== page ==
 HOW CAN WE PREVENT SPREAD OF INFECTION?
IN COMMUNITY:
 Orientation for people about the nature of
disease and transmission ways
 Encouraging them to do hand hygiene when
visiting patients in hospitals or caring someone
at home
IN HOSPITALS
 Standard precautions
 Isolation precautions
 Hand hygiene
 Use of PPE:
1. Gowns
2. Gloves
3. Medical mask
4. Face covers (face shield / goggles)
 Invasive procedures (high risk of exposure):
Strict procedure, with complete barriers
 Patients died from infection should be handled
using appropriate PPE and buried immediately
 WHAT IS WHO’S TRAVEL ADVICE DURING
OUTBREAKS?
Risk of infection for travelers is very low
Since transmission occurs by direct contact with blood, secretions or body fluids of infected persons.
 Travel restrictions if necessary
 Avoid any contact with infected patients
 Travelers returning from affected areas should be aware of symptoms and seek medical advice
at first sign of illness
 MOH GUIDELINES
 Strict contact isolation precautions and using
proper PPE (Gloves, gown, mask and face covering)
 Hand hygiene is essential
 Dedicated medical equipment (preferably disposable), should be used of patient care
 All non-dedicated, non-disposable equipment
should be disinfected in between patients
 Procedures and lab testing should be limited to
the minimum necessary for essential diagnosis
and medical care
 All needles and sharps should be handled with
extreme care and disposed immediately after use
 MOH GUIDELINES (CONTINUED)
 Environmental cleaning and disinfection safe
1. Use of the hospital environmental disinfectant is
enough
2. Handling of potentially contaminated
materials is highly important.
Housekeepers should use additional barriers
as shoe and leg coverings
3. Face protection by PPE should be used when
there is probability of splashing during waste
disposal

 MOH GUIDELINES (Continued)
 AEROSOL-GENARATION PROCEDURS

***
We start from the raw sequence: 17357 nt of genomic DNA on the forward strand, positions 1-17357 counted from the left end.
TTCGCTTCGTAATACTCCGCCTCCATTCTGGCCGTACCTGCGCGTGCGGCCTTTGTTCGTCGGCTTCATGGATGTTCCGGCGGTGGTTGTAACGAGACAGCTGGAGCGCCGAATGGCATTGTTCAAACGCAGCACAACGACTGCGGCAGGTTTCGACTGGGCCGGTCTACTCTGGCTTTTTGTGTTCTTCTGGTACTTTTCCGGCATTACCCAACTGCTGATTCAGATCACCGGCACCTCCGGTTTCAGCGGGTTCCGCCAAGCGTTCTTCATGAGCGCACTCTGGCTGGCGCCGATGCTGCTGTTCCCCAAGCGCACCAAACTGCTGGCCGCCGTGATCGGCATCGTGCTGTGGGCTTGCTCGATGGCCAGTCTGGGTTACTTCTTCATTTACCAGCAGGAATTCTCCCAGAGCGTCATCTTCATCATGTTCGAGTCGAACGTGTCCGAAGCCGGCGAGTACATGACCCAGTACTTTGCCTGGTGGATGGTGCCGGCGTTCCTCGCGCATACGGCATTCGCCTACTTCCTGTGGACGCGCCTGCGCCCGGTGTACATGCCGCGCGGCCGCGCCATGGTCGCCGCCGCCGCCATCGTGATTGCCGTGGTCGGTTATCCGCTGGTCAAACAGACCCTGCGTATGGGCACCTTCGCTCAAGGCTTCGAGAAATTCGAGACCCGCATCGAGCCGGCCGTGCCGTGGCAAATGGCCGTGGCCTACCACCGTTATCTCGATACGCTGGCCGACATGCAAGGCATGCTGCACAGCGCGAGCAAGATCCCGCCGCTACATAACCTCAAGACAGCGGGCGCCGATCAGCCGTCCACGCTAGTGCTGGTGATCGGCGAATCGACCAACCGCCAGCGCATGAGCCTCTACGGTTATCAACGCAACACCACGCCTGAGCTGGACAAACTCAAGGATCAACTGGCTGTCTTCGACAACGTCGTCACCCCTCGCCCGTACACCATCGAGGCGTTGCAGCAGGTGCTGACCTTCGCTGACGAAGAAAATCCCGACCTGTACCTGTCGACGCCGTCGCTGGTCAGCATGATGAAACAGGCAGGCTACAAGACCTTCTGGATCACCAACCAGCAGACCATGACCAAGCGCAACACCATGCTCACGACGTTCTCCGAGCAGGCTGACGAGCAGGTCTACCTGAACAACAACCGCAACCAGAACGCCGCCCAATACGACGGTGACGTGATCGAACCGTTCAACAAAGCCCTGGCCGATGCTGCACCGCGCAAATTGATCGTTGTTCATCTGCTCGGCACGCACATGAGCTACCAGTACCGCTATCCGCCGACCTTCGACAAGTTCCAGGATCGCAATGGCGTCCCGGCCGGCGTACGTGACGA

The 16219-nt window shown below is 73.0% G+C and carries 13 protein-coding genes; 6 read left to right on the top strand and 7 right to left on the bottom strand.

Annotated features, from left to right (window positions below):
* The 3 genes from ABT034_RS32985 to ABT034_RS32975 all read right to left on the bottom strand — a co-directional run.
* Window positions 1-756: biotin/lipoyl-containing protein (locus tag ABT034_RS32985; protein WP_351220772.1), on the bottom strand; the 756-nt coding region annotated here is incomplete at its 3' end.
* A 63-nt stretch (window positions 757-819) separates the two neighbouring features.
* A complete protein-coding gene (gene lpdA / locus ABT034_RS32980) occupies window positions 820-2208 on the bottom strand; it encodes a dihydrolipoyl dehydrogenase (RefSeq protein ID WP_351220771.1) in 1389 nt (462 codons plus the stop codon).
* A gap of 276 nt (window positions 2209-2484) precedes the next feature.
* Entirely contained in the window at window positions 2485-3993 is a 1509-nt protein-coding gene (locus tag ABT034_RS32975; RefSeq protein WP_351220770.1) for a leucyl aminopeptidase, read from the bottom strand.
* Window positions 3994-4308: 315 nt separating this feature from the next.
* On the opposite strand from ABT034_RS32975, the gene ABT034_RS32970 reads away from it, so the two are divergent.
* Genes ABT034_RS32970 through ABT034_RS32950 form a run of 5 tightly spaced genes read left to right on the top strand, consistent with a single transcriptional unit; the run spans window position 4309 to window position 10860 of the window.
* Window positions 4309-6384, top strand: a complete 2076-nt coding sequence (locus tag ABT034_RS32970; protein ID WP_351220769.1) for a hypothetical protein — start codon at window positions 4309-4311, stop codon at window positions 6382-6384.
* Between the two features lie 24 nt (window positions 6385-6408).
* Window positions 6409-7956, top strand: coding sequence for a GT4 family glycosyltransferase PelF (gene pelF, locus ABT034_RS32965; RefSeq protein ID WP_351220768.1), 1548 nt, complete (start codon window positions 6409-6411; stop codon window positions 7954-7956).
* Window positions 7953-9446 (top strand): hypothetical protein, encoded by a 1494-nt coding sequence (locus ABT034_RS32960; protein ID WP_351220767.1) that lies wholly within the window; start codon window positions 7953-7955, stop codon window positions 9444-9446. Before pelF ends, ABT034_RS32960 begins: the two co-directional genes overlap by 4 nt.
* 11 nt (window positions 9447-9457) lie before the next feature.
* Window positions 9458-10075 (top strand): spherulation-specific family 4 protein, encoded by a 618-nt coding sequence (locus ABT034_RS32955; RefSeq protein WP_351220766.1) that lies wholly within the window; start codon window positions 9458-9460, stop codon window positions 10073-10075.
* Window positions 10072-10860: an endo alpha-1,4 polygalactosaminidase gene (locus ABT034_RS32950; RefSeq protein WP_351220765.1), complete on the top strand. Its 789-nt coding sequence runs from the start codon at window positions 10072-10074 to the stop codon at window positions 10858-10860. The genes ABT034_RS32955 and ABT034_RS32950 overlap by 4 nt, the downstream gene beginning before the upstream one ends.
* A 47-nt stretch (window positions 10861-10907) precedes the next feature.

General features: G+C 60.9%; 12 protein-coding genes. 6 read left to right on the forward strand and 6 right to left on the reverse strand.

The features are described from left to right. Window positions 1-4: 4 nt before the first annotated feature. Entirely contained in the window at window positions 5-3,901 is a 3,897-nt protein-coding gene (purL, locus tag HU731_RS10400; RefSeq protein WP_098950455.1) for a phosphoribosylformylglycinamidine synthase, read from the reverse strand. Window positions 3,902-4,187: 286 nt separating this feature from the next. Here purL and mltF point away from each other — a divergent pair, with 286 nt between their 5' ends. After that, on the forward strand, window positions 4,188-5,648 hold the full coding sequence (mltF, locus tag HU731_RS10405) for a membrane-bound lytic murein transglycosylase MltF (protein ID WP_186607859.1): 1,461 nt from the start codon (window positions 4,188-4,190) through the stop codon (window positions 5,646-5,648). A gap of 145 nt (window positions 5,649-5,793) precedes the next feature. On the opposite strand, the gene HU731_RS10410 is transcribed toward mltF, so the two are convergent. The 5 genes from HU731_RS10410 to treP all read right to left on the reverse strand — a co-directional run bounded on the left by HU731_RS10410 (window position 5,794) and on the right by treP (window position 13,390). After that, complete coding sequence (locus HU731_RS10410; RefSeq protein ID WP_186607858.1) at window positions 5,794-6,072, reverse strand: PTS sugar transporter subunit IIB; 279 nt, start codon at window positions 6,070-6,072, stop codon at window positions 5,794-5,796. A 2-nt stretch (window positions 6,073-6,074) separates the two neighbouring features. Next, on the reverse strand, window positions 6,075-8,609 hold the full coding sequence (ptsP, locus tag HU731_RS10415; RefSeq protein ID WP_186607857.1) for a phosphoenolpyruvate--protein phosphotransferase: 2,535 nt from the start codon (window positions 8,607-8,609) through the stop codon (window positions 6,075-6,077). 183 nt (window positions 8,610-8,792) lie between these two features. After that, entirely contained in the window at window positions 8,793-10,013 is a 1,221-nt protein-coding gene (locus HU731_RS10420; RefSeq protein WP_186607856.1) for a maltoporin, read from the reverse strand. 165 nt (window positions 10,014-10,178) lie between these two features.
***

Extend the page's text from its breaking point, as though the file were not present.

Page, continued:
1. Conducted under airborne isolation
precautions
2. Using same PPE (as we do with MERS-CoV)
added to disposable shoe cover
3. Limiting the number of HCWs present during
the procedure to the essential needed
 MOH GUIDELINES (CONTINUED)
 Management of potentially exposed HCWs
1. Apply procedure of occupational exposure to
blood borne infection (needle prick or splashing
of blood or blood soiled secretions to the mucous
membrane of eyes, mouth or nose)
2. HCWs should receive follow up care for 21 days.\,
including fever checking twice daily.
3. Exposed HCW may continue work, while being
monitored.
 MOH GUIDELINES (CONTINUED)
 Visitors education
1. Visitors are not allowed to enter patient's room,
except for exceptional conditions that are essential
for patient’s wellbeing
2. Visitors should be screened for Ebola virus once they
arrive to the hospital
3. Visitors movement should be restricted to patient
care area
4. Visitors should be instructed about the natutre of
the disease

 To summarize
1. Ebola virus disease is a severe, often fatal, illness
2. Death rate is up to 90%
3. Infection starts from contact with infected animals
then spreads from human to human.
4. Infected persons and dead bodies are the source of
infection
5. Infection occurs by direct contact with:
*Blood
*Secretions (stools, urine, saliva and semen)
*Body fluids
6. IP is 2-21 days and infectivity period begins
with start of symptoms (not during IP)
7. The patient becomes no more infectious based
on clinical and lab investigations
8. Typical symptms
 Sudden onset of fever
 Intensive weakness
 Muscle pains
 Headache
 Sore throat


9. Followed by:
 Vomiting
 Diarrhea
 Rash
 Impaired kidney and liver functions
In some cases:
 Bleeding (internal and external)
10. Confirmation (by lab investigations)
 Deceased WBCs and platelets
 Increased liver enzymes
 Detecting the virus:
*Ag
*Ab
*PCR
*Culture
11. There is no specific treatment or vaccine
(experimental)
12. Prevention and conservative measures:
*Isolation precautions and use of PPE
*Strict infection control practices
* Intensive supportive care